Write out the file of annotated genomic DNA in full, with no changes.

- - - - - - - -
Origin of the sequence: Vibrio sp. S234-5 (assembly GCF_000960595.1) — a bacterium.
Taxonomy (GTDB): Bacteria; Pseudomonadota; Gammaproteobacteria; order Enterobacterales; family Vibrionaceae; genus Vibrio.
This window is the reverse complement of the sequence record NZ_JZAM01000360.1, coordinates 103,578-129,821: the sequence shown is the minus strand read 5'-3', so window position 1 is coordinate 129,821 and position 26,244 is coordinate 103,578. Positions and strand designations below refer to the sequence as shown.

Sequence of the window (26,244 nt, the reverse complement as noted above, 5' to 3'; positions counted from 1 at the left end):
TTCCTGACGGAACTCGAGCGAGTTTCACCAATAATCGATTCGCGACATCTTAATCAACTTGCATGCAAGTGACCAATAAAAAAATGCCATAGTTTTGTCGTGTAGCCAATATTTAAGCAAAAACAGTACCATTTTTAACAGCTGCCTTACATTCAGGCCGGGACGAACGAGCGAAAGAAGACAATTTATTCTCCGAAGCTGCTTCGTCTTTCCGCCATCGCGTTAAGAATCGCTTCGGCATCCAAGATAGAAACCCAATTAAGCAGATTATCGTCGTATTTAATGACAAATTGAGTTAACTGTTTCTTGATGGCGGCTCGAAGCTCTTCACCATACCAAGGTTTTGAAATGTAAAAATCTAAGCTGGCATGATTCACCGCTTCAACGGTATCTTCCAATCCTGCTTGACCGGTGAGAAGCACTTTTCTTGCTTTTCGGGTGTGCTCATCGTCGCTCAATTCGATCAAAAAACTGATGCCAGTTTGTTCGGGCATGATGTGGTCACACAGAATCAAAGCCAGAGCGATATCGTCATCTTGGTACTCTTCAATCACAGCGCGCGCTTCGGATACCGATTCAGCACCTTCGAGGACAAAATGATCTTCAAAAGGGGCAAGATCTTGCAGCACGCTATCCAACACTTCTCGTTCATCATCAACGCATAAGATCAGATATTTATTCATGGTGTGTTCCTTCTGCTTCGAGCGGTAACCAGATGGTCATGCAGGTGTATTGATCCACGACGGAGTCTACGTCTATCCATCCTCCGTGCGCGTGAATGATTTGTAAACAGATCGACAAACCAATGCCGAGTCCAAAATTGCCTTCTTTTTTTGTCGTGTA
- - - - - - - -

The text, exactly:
Origin of the sequence: Vibrio sp. S234-5 (assembly GCF_000960595.1) — a bacterium.
Taxonomy (GTDB): Bacteria; Pseudomonadota; Gammaproteobacteria; order Enterobacterales; family Vibrionaceae; genus Vibrio.
This window is the reverse complement of the sequence record NZ_JZAM01000360.1, coordinates 103,578-129,821: the sequence shown is the minus strand read 5'-3', so window position 1 is coordinate 129,821 and position 26,244 is coordinate 103,578. Positions and strand designations below refer to the sequence as shown.

Sequence of the window (26,244 nt, the reverse complement as noted above, 5' to 3'; positions counted from 1 at the left end):
TTCCTGACGGAACTCGAGCGAGTTTCACCAATAATCGATTCGCGACATCTTAATCAACTTGCATGCAAGTGACCAATAAAAAAATGCCATAGTTTTGTCGTGTAGCCAATATTTAAGCAAAAACAGTACCATTTTTAACAGCTGCCTTACATTCAGGCCGGGACGAACGAGCGAAAGAAGACAATTTATTCTCCGAAGCTGCTTCGTCTTTCCGCCATCGCGTTAAGAATCGCTTCGGCATCCAAGATAGAAACCCAATTAAGCAGATTATCGTCGTATTTAATGACAAATTGAGTTAACTGTTTCTTGATGGCGGCTCGAAGCTCTTCACCATACCAAGGTTTTGAAATGTAAAAATCTAAGCTGGCATGATTCACCGCTTCAACGGTATCTTCCAATCCTGCTTGACCGGTGAGAAGCACTTTTCTTGCTTTTCGGGTGTGCTCATCGTCGCTCAATTCGATCAAAAAACTGATGCCAGTTTGTTCGGGCATGATGTGGTCACACAGAATCAAAGCCAGAGCGATATCGTCATCTTGGTACTCTTCAATCACAGCGCGCGCTTCGGATACCGATTCAGCACCTTCGAGGACAAAATGATCTTCAAAAGGGGCAAGATCTTGCAGCACGCTATCCAACACTTCTCGTTCATCATCAACGCATAAGATCAGATATTTATTCATGGTGTGTTCCTTCTGCTTCGAGCGGTAACCAGATGGTCATGCAGGTGTATTGATCCACGACGGAGTCTACGTCTATCCATCCTCCGTGCGCGTGAATGATTTGTAAACAGATCGACAAACCAATGCCGAGTCCAAAATTGCCTTCTTTTTTTGTCGTGTA